Fluorescent in situ Hybridization of Transcript-Annealing Molecular Beacons (FISH-TAMB)

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Advancements in cellular imaging and high throughput sequencing have significantly increased our knowledge of microbial phylogenetic and metabolic diversity. However, it remains difficult to characterize cellular activities of most microbial species, especially low-abundance, slow-growing microorganisms. One such way to identify the taxonomy of single cells from environmental samples is through fluorescence in situ hybridization (FISH), which involves the use of fluorescent oligonucleotide linear probes targeting the universally conserved 16S ribosomal RNA (rRNA) gene. However, 16S rRNA-based identification requires prior knowledge of the target organisms’ phylogenies and provides no direct evidence of the target organisms’ metabolic roles. FISH methods targeting messenger RNA (mRNA) in prokaryotes have been developed to relate functional gene expression within organisms to their metabolic contributions to biogeochemical cycling (e.g. mRNA-FISH and its derivatives). However, these methods are performed on fixed (i.e. dead) cells, offering only a snapshot of past activity in labeled cells based solely on the single target gene being expressed. It would be advantageous to use a method that targets metabolically active cells that exhibit certain specific functions, and meanwhile maintains their viability. To our knowledge such a method has not yet been reported.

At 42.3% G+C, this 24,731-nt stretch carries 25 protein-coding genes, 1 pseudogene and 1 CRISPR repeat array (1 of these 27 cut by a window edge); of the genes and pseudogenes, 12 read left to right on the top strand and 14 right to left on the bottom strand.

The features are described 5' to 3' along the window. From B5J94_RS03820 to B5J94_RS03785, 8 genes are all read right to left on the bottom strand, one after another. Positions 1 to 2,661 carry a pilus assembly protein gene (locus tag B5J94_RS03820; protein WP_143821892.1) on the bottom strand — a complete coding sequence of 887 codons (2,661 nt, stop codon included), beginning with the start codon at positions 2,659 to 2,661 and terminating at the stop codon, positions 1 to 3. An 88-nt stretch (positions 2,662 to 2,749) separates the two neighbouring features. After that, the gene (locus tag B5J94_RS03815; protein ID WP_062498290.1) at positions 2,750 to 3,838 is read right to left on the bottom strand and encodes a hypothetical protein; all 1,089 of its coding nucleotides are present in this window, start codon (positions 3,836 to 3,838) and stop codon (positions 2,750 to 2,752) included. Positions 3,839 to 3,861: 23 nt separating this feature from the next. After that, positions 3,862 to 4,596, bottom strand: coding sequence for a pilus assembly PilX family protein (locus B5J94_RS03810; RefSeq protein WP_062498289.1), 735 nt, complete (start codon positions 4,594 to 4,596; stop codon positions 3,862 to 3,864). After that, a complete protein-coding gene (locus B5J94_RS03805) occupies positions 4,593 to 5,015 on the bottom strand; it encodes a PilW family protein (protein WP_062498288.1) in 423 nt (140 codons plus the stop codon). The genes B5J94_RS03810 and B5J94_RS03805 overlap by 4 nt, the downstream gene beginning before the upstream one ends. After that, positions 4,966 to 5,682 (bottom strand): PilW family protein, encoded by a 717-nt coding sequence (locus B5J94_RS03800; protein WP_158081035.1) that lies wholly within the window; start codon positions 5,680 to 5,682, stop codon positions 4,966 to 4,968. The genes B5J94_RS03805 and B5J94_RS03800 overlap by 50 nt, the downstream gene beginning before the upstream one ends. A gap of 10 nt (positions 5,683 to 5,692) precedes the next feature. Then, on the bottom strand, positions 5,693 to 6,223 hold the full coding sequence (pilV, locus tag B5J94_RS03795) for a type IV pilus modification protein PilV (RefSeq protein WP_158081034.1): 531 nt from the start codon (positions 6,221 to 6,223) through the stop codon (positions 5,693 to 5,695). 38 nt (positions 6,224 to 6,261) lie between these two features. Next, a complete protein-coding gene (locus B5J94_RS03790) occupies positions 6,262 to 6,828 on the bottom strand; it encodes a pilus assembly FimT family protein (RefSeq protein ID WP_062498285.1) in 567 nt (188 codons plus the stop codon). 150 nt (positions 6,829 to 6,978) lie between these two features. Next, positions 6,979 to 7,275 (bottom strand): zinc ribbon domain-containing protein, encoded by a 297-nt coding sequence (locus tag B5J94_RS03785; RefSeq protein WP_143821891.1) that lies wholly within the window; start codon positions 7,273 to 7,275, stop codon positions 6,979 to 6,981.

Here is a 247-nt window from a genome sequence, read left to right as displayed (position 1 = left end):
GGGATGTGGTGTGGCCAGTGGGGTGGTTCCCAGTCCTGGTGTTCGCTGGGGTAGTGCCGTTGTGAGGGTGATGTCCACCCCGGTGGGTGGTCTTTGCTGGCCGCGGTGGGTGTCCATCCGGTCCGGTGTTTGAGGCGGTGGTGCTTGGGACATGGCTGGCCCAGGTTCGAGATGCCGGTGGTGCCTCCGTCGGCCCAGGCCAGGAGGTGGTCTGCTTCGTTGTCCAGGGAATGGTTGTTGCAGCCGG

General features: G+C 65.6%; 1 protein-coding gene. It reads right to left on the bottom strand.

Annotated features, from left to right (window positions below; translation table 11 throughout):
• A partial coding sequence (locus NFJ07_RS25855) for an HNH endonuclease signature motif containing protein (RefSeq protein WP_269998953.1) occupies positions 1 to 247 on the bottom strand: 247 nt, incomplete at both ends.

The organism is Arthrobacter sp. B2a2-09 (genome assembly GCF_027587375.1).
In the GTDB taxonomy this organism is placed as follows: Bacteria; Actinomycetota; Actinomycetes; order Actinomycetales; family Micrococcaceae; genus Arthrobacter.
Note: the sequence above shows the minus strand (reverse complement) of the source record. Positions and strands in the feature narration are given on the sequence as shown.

The technology relates to fluorescent in situ hybridization of transcript-annealing molecular beacons (FISH-TAMB), a method that utilizes cell-penetrating peptides bound to molecular beacons to enter living, metabolically active Bacteria and Archaea and fluorescently label target messenger RNA (mRNA). FISH-TAMB can be applied to target mRNA of any functional gene of interest without discriminating against low abundance or uncharacterized species, and does not require cellular fixation, permeabilization buffer treatments, or secondary signal amplification. FISH-TAMB’s chief advantage over traditional FISH methods is that it can be applied to living cells and not impact their viability. As many microbial communities researched by environmental microbiologists come from environments that are not easily accessible for resampling, the ability to maintain living biomass post analysis offers opportunities to further cultivate and characterize microorganisms that would otherwise be destined for biomedical waste. FISH-TAMB is a versatile addition to the molecular ecologist’s toolkit, with widespread application potential in the field of microbiology.



• Research tool for labs

• Diagnostic tool for active pathogenic microbial infections

• Detecting undescribed bacterial pathogens

• Diagnostic tool for wastewater treatment plants, bioremediation sites, water quality assessments, and monitoring infrastructure stability



• Can label active cells in complex, multi-species microbial aggregates

• Can identify active metabolic functions in cells without discriminating against unknown taxonomies (i.e. 16S rRNA -based phylogeny) and without prior cell fixation step

• Sensitive to real-time transcriptional activity

• Time efficient compared to traditional FISH methodologies

• Cost effective


Intellectual Property (and Development or Technology) Status

• Patent protection is pending.

• Princeton is currently seeking commercial partners for further development and commercialization of this technology



Prabhpreet Gill

Princeton University Office of Technology Licensing • (609) 258-3653• psgill@princeton.edu


Patent Information:
For Information, Contact:
Prabhpreet Gill
Licensing Associate
Princeton University
Rachel Harris
Maggie Lau
Tullis Onstott